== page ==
FLICKR, NIH IMAGE GALLERYCRISPR/Cas9 is efficient compared to previous gene-editing techniques, but there’s still plenty of room for improvement. CRISPR is less efficient when employing the cellular process of homology-directed DNA repair (HDR), as opposed to nonhomologous end joining. Now, Jacob Corn, the scientific director of the Innovative Genomics Initiative at the University of California, Berkeley, and his colleagues have improved the success rate of homology-directed repair following CRISPR/Cas9 –induced breaks to 60 percent.
“We have found that Cas9-mediated HDR frequencies can be increased by rationally designing the orientation, polarity and length of the donor ssDNA [single-stranded DNA] to match the properties of the Cas9-DNA complex,” the researchers wrote in their paper, published last week (January 20) in Nature Biotechnology. “We also found that these donor designs, when paired with tiled catalytically inactive dCas9 molecules [which bind to DNA without cleaving it], can stimulate HDR to approximately 1%,...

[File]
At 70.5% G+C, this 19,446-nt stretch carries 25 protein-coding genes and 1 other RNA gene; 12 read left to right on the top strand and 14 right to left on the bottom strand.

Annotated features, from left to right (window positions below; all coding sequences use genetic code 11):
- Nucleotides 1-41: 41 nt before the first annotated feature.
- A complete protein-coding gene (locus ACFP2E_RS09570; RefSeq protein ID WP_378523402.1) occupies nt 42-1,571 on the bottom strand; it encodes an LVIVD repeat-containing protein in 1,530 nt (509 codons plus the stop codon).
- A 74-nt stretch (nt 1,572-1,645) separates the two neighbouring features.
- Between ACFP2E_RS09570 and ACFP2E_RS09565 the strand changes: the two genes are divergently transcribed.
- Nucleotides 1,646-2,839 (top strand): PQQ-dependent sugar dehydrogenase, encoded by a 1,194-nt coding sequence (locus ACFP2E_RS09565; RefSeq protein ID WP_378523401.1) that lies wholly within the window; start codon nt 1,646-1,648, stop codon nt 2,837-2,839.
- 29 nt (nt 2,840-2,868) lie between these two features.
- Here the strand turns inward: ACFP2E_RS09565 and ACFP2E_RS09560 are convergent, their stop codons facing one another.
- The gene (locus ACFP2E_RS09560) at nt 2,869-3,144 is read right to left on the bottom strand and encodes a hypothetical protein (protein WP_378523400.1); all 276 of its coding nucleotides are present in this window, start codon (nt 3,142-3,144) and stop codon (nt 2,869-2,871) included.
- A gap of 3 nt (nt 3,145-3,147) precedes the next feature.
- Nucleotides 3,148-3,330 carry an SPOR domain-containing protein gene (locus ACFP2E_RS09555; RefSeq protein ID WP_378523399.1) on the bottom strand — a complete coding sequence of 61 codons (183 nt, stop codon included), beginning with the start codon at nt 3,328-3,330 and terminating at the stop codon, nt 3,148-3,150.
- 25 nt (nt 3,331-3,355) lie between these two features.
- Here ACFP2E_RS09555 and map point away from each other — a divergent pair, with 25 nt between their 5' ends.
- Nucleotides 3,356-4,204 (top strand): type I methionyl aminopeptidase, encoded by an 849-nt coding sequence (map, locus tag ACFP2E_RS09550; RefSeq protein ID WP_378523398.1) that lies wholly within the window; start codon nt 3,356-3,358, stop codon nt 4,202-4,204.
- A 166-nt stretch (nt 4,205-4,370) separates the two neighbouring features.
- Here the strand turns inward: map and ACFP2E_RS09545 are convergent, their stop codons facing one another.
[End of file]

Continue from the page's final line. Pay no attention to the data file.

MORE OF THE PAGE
“Our data indicate that Cas9 breaks could be different at a molecular level from breaks generated by other targeted nucleases, such as TALENS and zinc-finger nucleases, which suggests that strategies like the ones we are using can give you more efficient repair of Cas9 breaks,” coauthor Christopher Richardson, a postdoc in Corn’s lab, said in a statement.
(Hat tip: GenomeWeb)